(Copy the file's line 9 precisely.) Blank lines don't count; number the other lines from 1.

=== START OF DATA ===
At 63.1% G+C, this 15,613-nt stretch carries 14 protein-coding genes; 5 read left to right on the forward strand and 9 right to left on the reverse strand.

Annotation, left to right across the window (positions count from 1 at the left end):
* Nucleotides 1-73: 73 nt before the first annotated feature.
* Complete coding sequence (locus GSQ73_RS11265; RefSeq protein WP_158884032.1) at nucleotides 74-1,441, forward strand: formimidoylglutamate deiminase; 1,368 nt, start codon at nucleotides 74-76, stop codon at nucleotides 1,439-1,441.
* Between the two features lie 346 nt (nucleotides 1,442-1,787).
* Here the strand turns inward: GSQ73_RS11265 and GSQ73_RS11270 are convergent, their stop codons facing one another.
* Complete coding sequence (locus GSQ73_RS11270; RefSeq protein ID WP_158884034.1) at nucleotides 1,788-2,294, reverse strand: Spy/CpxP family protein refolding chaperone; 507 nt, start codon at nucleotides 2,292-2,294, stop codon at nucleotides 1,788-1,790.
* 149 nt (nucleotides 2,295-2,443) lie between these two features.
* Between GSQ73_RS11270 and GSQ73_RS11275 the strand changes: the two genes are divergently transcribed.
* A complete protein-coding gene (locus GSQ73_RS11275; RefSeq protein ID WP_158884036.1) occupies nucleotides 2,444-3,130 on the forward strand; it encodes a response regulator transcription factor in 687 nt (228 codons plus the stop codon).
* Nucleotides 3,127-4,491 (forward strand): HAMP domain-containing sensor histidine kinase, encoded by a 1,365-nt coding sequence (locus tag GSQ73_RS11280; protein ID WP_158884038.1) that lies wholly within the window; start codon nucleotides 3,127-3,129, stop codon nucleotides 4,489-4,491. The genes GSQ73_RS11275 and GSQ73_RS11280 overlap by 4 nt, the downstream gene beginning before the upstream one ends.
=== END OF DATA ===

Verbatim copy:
* Between GSQ73_RS11270 and GSQ73_RS11275 the strand changes: the two genes are divergently transcribed.